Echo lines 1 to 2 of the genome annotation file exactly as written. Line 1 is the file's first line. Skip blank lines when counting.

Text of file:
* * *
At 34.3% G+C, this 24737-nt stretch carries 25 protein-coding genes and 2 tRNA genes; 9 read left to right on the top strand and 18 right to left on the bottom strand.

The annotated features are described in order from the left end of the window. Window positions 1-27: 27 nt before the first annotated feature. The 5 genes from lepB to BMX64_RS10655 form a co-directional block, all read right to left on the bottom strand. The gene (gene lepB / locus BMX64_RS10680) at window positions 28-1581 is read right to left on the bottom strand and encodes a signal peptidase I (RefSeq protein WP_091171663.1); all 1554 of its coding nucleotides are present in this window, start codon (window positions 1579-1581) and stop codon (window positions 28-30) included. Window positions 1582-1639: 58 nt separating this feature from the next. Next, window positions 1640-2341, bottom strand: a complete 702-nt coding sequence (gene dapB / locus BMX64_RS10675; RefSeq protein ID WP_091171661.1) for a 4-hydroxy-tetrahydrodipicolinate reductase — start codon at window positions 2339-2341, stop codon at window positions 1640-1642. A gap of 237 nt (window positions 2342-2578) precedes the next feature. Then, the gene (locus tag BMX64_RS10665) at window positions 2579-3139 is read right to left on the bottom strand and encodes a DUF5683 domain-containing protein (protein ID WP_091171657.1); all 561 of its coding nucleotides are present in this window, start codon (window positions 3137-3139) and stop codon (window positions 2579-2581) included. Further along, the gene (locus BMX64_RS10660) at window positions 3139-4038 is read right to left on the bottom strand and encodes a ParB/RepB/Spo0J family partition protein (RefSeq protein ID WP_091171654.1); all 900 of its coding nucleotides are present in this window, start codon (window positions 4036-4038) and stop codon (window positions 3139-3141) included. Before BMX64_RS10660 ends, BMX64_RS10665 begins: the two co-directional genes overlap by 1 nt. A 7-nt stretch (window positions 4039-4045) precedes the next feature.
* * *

At 34.3% G+C, this 24737-nt stretch carries 25 protein-coding genes and 2 tRNA genes; 9 read left to right on the top strand and 18 right to left on the bottom strand.

The annotated features are described in order from the left end of the window. Window positions 1-27: 27 nt before the first annotated feature. The 5 genes from lepB to BMX64_RS10655 form a co-directional block, all read right to left on the bottom strand. The gene (gene lepB / locus BMX64_RS10680) at window positions 28-1581 is read right to left on the bottom strand and encodes a signal peptidase I (RefSeq protein WP_091171663.1); all 1554 of its coding nucleotides are present in this window, start codon (window positions 1579-1581) and stop codon (window positions 28-30) included. Window positions 1582-1639: 58 nt separating this feature from the next. Next, window positions 1640-2341, bottom strand: a complete 702-nt coding sequence (gene dapB / locus BMX64_RS10675; RefSeq protein ID WP_091171661.1) for a 4-hydroxy-tetrahydrodipicolinate reductase — start codon at window positions 2339-2341, stop codon at window positions 1640-1642. A gap of 237 nt (window positions 2342-2578) precedes the next feature. Then, the gene (locus tag BMX64_RS10665) at window positions 2579-3139 is read right to left on the bottom strand and encodes a DUF5683 domain-containing protein (protein ID WP_091171657.1); all 561 of its coding nucleotides are present in this window, start codon (window positions 3137-3139) and stop codon (window positions 2579-2581) included. Further along, the gene (locus BMX64_RS10660) at window positions 3139-4038 is read right to left on the bottom strand and encodes a ParB/RepB/Spo0J family partition protein (RefSeq protein ID WP_091171654.1); all 900 of its coding nucleotides are present in this window, start codon (window positions 4036-4038) and stop codon (window positions 3139-3141) included. Before BMX64_RS10660 ends, BMX64_RS10665 begins: the two co-directional genes overlap by 1 nt. A 7-nt stretch (window positions 4039-4045) precedes the next feature.